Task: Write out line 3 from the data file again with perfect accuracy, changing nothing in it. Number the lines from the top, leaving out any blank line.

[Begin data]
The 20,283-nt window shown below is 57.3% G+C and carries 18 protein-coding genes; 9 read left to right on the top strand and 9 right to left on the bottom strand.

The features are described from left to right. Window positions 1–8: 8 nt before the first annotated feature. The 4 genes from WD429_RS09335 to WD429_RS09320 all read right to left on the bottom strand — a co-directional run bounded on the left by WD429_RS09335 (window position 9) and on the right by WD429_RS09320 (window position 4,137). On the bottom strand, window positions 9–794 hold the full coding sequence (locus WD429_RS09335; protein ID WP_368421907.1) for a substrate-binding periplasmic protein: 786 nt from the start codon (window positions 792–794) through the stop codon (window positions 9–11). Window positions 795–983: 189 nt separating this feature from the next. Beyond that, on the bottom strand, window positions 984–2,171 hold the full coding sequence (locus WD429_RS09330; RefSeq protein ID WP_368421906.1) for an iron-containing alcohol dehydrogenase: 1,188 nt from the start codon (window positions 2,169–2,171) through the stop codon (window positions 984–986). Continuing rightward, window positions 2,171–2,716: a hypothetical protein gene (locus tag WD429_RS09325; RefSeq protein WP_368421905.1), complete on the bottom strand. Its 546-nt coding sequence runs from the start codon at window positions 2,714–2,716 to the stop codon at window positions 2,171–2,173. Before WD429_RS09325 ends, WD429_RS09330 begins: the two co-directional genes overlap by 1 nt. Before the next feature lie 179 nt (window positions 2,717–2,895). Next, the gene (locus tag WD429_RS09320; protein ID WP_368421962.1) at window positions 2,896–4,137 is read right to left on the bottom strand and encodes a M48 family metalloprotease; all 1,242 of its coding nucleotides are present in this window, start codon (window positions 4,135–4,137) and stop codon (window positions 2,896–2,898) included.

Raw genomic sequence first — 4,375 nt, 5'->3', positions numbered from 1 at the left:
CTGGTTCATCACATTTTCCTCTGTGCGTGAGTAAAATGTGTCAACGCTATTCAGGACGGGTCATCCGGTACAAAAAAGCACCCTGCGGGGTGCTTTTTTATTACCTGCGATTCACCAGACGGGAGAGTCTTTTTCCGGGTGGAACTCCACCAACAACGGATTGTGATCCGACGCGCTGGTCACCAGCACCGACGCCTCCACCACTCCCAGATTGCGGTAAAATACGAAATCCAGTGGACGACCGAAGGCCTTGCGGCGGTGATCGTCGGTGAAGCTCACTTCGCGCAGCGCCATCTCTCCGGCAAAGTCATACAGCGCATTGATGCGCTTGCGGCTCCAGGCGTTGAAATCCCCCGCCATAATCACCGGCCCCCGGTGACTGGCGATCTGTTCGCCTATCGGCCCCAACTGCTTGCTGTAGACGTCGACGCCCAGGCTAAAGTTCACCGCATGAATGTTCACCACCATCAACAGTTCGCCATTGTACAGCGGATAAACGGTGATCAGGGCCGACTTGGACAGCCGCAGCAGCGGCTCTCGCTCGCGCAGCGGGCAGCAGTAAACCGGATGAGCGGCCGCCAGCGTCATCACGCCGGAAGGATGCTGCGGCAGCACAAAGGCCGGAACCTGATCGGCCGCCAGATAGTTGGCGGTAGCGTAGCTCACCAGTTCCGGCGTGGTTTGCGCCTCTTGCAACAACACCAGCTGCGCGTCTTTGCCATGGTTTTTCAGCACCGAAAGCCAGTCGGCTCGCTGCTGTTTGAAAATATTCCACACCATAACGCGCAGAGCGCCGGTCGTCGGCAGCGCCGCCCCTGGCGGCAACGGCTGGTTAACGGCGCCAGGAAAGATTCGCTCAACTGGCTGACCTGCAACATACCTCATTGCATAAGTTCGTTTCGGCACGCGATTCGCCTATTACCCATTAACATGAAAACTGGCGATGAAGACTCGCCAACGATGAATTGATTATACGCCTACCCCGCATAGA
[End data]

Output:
Raw genomic sequence first — 4,375 nt, 5'->3', positions numbered from 1 at the left: